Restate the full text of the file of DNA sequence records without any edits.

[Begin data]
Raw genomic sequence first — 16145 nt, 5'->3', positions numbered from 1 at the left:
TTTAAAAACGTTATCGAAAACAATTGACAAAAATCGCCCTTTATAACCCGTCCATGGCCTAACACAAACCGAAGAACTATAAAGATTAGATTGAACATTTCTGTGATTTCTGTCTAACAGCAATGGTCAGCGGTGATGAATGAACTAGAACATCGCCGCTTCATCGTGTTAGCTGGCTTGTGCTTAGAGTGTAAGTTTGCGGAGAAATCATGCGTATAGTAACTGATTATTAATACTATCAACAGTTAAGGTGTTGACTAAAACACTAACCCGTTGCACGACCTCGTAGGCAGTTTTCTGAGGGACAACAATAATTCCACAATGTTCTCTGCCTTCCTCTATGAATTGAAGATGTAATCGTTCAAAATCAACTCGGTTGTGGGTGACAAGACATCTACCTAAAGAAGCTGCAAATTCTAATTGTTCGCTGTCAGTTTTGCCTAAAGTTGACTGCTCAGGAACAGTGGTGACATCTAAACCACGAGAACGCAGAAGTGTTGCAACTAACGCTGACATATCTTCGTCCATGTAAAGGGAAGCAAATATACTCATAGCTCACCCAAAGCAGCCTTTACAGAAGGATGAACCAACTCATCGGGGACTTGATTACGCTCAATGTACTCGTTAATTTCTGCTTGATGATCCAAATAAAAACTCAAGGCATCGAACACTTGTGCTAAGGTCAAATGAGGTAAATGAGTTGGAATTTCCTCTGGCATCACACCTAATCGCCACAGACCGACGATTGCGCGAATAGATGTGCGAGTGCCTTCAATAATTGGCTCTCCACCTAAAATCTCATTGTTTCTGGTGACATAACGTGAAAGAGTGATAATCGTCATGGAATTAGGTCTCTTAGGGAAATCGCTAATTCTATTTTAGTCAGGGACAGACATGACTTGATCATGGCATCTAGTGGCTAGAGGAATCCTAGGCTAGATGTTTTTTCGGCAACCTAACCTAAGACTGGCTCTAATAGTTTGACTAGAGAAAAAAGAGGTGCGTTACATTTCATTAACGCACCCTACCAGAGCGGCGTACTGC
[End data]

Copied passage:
Raw genomic sequence first — 16145 nt, 5'->3', positions numbered from 1 at the left:
TTTAAAAACGTTATCGAAAACAATTGACAAAAATCGCCCTTTATAACCCGTCCATGGCCTAACACAAACCGAAGAACTATAAAGATTAGATTGAACATTTCTGTGATTTCTGTCTAACAGCAATGGTCAGCGGTGATGAATGAACTAGAACATCGCCGCTTCATCGTGTTAGCTGGCTTGTGCTTAGAGTGTAAGTTTGCGGAGAAATCATGCGTATAGTAACTGATTATTAATACTATCAACAGTTAAGGTGTTGACTAAAACACTAACCCGTTGCACGACCTCGTAGGCAGTTTTCTGAGGGACAACAATAATTCCACAATGTTCTCTGCCTTCCTCTATGAATTGAAGATGTAATCGTTCAAAATCAACTCGGTTGTGGGTGACAAGACATCTACCTAAAGAAGCTGCAAATTCTAATTGTTCGCTGTCAGTTTTGCCTAAAGTTGACTGCTCAGGAACAGTGGTGACATCTAAACCACGAGAACGCAGAAGTGTTGCAACTAACGCTGACATATCTTCGTCCATGTAAAGGGAAGCAAATATACTCATAGCTCACCCAAAGCAGCCTTTACAGAAGGATGAACCAACTCATCGGGGACTTGATTACGCTCAATGTACTCGTTAATTTCTGCTTGATGATCCAAATAAAAACTCAAGGCATCGAACACTTGTGCTAAGGTCAAATGAGGTAAATGAGTTGGAATTTCCTCTGGCATCACACCTAATCGCCACAGACCGACGATTGCGCGAATAGATGTGCGAGTGCCTTCAATAATTGGCTCTCCACCTAAAATCTCATTGTTTCTGGTGACATAACGTGAAAGAGTGATAATCGTCATGGAATTAGGTCTCTTAGGGAAATCGCTAATTCTATTTTAGTCAGGGACAGACATGACTTGATCATGGCATCTAGTGGCTAGAGGAATCCTAGGCTAGATGTTTTTTCGGCAACCTAACCTAAGACTGGCTCTAATAGTTTGACTAGAGAAAAAAGAGGTGCGTTACATTTCATTAACGCACCCTACCAGAGCGGCGTACTGC